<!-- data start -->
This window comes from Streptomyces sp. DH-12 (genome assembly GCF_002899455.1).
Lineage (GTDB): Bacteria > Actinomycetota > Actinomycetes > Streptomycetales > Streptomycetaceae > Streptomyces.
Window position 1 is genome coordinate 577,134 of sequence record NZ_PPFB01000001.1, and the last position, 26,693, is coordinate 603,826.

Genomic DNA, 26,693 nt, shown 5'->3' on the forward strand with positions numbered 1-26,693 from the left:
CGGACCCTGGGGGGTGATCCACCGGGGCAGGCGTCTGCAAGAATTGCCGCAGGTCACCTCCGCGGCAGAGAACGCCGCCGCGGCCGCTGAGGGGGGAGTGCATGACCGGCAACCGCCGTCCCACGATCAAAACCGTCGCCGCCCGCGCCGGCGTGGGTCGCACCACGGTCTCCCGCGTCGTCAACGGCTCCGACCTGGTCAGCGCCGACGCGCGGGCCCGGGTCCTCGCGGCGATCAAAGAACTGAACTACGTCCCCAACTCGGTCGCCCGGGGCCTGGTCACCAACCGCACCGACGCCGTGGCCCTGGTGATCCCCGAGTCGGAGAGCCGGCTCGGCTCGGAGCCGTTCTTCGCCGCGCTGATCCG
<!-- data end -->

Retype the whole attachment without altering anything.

This window comes from Streptomyces sp. DH-12 (genome assembly GCF_002899455.1).
Lineage (GTDB): Bacteria > Actinomycetota > Actinomycetes > Streptomycetales > Streptomycetaceae > Streptomyces.
Window position 1 is genome coordinate 577,134 of sequence record NZ_PPFB01000001.1, and the last position, 26,693, is coordinate 603,826.

Genomic DNA, 26,693 nt, shown 5'->3' on the forward strand with positions numbered 1-26,693 from the left:
CGGACCCTGGGGGGTGATCCACCGGGGCAGGCGTCTGCAAGAATTGCCGCAGGTCACCTCCGCGGCAGAGAACGCCGCCGCGGCCGCTGAGGGGGGAGTGCATGACCGGCAACCGCCGTCCCACGATCAAAACCGTCGCCGCCCGCGCCGGCGTGGGTCGCACCACGGTCTCCCGCGTCGTCAACGGCTCCGACCTGGTCAGCGCCGACGCGCGGGCCCGGGTCCTCGCGGCGATCAAAGAACTGAACTACGTCCCCAACTCGGTCGCCCGGGGCCTGGTCACCAACCGCACCGACGCCGTGGCCCTGGTGATCCCCGAGTCGGAGAGCCGGCTCGGCTCGGAGCCGTTCTTCGCCGCGCTGATCCG